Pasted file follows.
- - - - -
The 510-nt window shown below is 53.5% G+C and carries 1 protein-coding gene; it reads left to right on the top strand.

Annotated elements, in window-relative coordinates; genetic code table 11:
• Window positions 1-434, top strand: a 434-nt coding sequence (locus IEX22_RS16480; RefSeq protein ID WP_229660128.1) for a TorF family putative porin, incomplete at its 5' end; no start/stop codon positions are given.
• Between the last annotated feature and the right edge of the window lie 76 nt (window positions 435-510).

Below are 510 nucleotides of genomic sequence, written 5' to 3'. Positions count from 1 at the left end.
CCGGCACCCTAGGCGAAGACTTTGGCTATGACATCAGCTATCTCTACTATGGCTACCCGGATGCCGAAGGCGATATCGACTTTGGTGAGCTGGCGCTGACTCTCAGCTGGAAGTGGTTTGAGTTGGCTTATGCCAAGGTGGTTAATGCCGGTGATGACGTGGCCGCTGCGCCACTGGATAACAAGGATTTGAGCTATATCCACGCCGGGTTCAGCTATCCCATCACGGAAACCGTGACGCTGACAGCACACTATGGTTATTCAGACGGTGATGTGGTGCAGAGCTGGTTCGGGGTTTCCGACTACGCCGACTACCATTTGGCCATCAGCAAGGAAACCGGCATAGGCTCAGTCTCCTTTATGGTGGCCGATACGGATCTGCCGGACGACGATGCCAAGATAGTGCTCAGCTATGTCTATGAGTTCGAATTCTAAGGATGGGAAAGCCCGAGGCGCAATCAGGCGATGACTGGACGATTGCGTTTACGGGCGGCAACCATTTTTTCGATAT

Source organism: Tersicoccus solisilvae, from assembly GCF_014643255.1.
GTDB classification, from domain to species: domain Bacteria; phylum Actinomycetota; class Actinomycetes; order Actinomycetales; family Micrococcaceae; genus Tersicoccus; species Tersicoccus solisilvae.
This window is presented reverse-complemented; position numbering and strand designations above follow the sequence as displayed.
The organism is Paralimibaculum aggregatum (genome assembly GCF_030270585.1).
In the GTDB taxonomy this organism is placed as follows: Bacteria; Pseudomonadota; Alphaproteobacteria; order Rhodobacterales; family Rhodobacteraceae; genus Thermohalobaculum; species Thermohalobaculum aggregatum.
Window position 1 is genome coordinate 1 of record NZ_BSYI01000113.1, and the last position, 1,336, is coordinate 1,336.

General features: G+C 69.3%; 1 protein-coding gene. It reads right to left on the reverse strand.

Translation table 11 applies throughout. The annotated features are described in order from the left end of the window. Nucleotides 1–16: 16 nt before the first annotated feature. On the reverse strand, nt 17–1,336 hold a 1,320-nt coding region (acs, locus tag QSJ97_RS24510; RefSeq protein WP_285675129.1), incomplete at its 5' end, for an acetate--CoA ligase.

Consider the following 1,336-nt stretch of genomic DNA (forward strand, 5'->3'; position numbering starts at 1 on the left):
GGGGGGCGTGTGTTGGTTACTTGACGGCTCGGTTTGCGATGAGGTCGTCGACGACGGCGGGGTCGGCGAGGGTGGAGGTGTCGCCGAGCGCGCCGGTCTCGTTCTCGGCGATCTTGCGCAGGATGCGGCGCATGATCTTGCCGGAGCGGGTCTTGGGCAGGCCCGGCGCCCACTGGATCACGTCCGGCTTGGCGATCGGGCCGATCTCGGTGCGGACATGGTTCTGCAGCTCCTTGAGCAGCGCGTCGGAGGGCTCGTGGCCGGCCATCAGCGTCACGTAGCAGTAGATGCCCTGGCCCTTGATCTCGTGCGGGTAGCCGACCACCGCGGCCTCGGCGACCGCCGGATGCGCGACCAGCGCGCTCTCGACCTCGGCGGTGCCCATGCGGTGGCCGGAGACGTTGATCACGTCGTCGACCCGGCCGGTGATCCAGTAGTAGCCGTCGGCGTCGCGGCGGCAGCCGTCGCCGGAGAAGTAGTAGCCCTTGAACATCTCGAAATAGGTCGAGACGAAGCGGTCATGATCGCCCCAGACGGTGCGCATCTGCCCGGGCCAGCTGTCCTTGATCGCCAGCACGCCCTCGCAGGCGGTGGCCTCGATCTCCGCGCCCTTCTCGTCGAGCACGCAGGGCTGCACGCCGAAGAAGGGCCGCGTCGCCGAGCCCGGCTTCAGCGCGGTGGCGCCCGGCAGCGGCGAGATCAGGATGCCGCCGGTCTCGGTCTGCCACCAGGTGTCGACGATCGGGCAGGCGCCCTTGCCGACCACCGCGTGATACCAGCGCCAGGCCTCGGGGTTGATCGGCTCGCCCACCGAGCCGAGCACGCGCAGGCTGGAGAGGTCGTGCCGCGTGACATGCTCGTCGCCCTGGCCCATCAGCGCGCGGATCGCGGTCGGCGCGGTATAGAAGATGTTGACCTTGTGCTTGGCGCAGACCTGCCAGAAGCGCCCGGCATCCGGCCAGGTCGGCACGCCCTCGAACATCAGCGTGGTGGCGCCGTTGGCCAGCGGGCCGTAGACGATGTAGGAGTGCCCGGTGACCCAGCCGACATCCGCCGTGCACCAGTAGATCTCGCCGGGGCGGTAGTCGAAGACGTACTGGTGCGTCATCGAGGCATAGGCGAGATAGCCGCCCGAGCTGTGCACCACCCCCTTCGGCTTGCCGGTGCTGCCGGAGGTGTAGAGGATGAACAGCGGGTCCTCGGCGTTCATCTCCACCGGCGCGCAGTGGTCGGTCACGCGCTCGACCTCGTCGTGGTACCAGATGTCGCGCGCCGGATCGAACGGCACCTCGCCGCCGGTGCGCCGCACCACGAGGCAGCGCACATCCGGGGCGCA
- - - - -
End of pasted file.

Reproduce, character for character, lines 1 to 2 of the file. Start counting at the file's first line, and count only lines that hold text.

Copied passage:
The 510-nt window shown below is 53.5% G+C and carries 1 protein-coding gene; it reads left to right on the top strand.

Annotated elements, in window-relative coordinates; genetic code table 11: